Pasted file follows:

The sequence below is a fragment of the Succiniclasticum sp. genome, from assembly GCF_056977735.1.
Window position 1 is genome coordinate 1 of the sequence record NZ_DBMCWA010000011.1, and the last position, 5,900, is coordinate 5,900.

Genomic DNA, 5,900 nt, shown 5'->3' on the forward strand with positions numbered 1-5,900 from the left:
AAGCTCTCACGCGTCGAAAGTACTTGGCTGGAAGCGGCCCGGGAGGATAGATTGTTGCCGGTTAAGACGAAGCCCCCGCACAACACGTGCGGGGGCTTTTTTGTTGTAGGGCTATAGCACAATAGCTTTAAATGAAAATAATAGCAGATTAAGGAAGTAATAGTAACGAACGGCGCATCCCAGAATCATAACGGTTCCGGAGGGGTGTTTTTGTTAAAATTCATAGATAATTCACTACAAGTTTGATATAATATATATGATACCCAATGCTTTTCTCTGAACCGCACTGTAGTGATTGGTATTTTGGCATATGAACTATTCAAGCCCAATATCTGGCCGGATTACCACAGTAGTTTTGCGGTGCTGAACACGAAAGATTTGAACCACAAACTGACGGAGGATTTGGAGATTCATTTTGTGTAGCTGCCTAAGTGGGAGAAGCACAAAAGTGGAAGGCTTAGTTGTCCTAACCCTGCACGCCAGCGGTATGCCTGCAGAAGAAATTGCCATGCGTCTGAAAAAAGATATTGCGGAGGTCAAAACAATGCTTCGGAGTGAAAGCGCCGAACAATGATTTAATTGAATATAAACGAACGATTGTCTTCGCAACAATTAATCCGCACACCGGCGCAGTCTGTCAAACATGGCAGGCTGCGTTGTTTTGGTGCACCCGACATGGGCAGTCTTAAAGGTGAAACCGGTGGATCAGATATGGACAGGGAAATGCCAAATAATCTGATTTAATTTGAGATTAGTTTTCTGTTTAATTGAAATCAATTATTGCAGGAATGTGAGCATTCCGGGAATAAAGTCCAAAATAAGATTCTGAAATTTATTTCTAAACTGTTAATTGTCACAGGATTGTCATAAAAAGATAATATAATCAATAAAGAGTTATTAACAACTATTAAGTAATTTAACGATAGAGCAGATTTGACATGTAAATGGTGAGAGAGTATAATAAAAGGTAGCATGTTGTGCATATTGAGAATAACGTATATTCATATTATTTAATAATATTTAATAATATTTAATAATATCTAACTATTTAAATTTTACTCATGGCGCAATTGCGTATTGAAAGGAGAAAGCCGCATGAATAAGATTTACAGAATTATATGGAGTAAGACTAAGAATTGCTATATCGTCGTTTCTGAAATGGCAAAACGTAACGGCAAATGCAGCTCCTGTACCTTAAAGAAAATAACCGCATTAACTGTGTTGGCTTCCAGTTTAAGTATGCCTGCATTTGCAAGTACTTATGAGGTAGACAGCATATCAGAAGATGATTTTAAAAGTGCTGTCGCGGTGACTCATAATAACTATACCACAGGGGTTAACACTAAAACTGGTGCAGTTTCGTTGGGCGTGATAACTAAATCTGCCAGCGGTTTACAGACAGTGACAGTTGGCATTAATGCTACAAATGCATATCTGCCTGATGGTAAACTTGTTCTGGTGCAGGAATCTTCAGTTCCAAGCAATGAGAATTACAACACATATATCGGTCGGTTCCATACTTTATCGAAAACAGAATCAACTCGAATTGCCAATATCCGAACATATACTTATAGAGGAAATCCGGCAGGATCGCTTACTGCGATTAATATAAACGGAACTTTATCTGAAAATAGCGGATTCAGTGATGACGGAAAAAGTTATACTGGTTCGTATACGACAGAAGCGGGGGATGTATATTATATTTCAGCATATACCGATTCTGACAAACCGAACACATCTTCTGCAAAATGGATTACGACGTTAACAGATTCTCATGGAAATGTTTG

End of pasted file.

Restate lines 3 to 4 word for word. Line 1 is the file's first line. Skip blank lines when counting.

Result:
Genomic DNA, 5,900 nt, shown 5'->3' on the forward strand with positions numbered 1-5,900 from the left:
AAGCTCTCACGCGTCGAAAGTACTTGGCTGGAAGCGGCCCGGGAGGATAGATTGTTGCCGGTTAAGACGAAGCCCCCGCACAACACGTGCGGGGGCTTTTTTGTTGTAGGGCTATAGCACAATAGCTTTAAATGAAAATAATAGCAGATTAAGGAAGTAATAGTAACGAACGGCGCATCCCAGAATCATAACGGTTCCGGAGGGGTGTTTTTGTTAAAATTCATAGATAATTCACTACAAGTTTGATATAATATATATGATACCCAATGCTTTTCTCTGAACCGCACTGTAGTGATTGGTATTTTGGCATATGAACTATTCAAGCCCAATATCTGGCCGGATTACCACAGTAGTTTTGCGGTGCTGAACACGAAAGATTTGAACCACAAACTGACGGAGGATTTGGAGATTCATTTTGTGTAGCTGCCTAAGTGGGAGAAGCACAAAAGTGGAAGGCTTAGTTGTCCTAACCCTGCACGCCAGCGGTATGCCTGCAGAAGAAATTGCCATGCGTCTGAAAAAAGATATTGCGGAGGTCAAAACAATGCTTCGGAGTGAAAGCGCCGAACAATGATTTAATTGAATATAAACGAACGATTGTCTTCGCAACAATTAATCCGCACACCGGCGCAGTCTGTCAAACATGGCAGGCTGCGTTGTTTTGGTGCACCCGACATGGGCAGTCTTAAAGGTGAAACCGGTGGATCAGATATGGACAGGGAAATGCCAAATAATCTGATTTAATTTGAGATTAGTTTTCTGTTTAATTGAAATCAATTATTGCAGGAATGTGAGCATTCCGGGAATAAAGTCCAAAATAAGATTCTGAAATTTATTTCTAAACTGTTAATTGTCACAGGATTGTCATAAAAAGATAATATAATCAATAAAGAGTTATTAACAACTATTAAGTAATTTAACGATAGAGCAGATTTGACATGTAAATGGTGAGAGAGTATAATAAAAGGTAGCATGTTGTGCATATTGAGAATAACGTATATTCATATTATTTAATAATATTTAATAATATTTAATAATATCTAACTATTTAAATTTTACTCATGGCGCAATTGCGTATTGAAAGGAGAAAGCCGCATGAATAAGATTTACAGAATTATATGGAGTAAGACTAAGAATTGCTATATCGTCGTTTCTGAAATGGCAAAACGTAACGGCAAATGCAGCTCCTGTACCTTAAAGAAAATAACCGCATTAACTGTGTTGGCTTCCAGTTTAAGTATGCCTGCATTTGCAAGTACTTATGAGGTAGACAGCATATCAGAAGATGATTTTAAAAGTGCTGTCGCGGTGACTCATAATAACTATACCACAGGGGTTAACACTAAAACTGGTGCAGTTTCGTTGGGCGTGATAACTAAATCTGCCAGCGGTTTACAGACAGTGACAGTTGGCATTAATGCTACAAATGCATATCTGCCTGATGGTAAACTTGTTCTGGTGCAGGAATCTTCAGTTCCAAGCAATGAGAATTACAACACATATATCGGTCGGTTCCATACTTTATCGAAAACAGAATCAACTCGAATTGCCAATATCCGAACATATACTTATAGAGGAAATCCGGCAGGATCGCTTACTGCGATTAATATAAACGGAACTTTATCTGAAAATAGCGGATTCAGTGATGACGGAAAAAGTTATACTGGTTCGTATACGACAGAAGCGGGGGATGTATATTATATTTCAGCATATACCGATTCTGACAAACCGAACACATCTTCTGCAAAATGGATTACGACGTTAACAGATTCTCATGGAAATGTTTG